A restaurant in Drummondville stops using the word “poutine” after the Russian invasion

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Le Roy Jucep said he was temporarily removing the word from some of his online brands to express his “deep dismay” at Russian aggression in Ukraine.

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A Drummondville restaurant that claims to have invented poutine has removed the name of its most famous dish from some of its brands because the meal shares a name with the Russian president.

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Diner Le Roy Jucep announced on Facebook last week that it was temporarily removing the word “poutine” from some of its online brands to express its “deep dismay” at the Russian military’s invasion of Ukraine.

“Therefore, from now on, we are the inventor of Fried Cheese Sauce,” the post read.

In French, Russian President Vladimir Poutine’s last name is written and pronounced “Putin” – the same as Quebec’s signature dish.

The restaurant has since deleted the post, but its Facebook page still describes him as the inventor of “fries cheese sauce” rather than poutine.

As the move drew positive and negative reactions online, the restaurant shared a video on its Facebook page of a woman in Ukraine who appeared on Radio-Canada and thanked the restaurant for the gesture.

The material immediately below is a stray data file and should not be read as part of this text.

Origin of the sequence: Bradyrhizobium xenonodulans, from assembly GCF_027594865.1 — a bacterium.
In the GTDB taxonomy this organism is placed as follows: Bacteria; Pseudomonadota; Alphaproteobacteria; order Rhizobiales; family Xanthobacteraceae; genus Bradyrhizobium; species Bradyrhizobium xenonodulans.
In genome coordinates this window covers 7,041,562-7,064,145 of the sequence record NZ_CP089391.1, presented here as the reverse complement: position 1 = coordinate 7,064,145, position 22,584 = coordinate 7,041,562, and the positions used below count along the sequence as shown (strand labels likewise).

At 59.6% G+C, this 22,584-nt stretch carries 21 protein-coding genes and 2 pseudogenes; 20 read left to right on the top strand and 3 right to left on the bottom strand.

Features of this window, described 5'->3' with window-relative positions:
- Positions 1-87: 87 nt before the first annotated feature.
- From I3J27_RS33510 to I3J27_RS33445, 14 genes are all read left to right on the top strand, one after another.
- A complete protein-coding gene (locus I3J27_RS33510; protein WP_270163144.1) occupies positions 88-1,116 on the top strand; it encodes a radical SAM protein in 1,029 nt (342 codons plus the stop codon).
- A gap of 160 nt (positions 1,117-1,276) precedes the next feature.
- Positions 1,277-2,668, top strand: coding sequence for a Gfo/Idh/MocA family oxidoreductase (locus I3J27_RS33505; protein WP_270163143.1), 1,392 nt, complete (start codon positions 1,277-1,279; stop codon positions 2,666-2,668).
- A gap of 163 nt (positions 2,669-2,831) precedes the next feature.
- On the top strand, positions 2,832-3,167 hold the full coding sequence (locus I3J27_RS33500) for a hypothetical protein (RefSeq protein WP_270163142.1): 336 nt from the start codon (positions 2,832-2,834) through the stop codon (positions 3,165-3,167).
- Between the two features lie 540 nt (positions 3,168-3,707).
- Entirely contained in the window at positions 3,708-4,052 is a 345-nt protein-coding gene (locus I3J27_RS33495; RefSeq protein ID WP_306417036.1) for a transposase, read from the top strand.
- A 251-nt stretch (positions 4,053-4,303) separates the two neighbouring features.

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“If we managed to make someone smile over there, it’s already won! the restaurant wrote on Facebook.

“We are with you with all our hearts.”

The restaurant did not respond to a request for comment on Wednesday.

Poutine was invented in Quebec in the 1950s or 1960s, and the founder of Roy Jucep is among those who claim to have created the staple of fast food.

Sylvain Charlebois, director of Dalhousie University’s Agrifood Analysis Laboratory and author of the book Poutine Nation, said that if the word “poutine” originated in Warwick, Quebec in the late 1950s, it’s Jean -Paul Roy of Roy Jucep who first mixed the sauce in the dish.

In an interview Wednesday, Charlebois said it’s unclear how poutine first got its name. One caption suggests it was a trucker who asked the restaurant to ‘put’ the cheese with the fries, he said, while another suggests it’s a version of the ‘pudding’ as it is a mixture of ingredients. Other dishes in France and Acadia also bear the name, he added.

Although poutine’s name clearly has nothing to do with Vladimir Putin, Charlebois said they both became world famous around the same time, and he thinks the Russian president may have at least helped some people learn to pronounce the name of the dish correctly.

“The pronunciation of the dish itself, I think, got easier when President Putin landed on the world stage,” he said. “In fact, I think he could have helped people, because in French, it’s the same spelling, the same pronunciation.”

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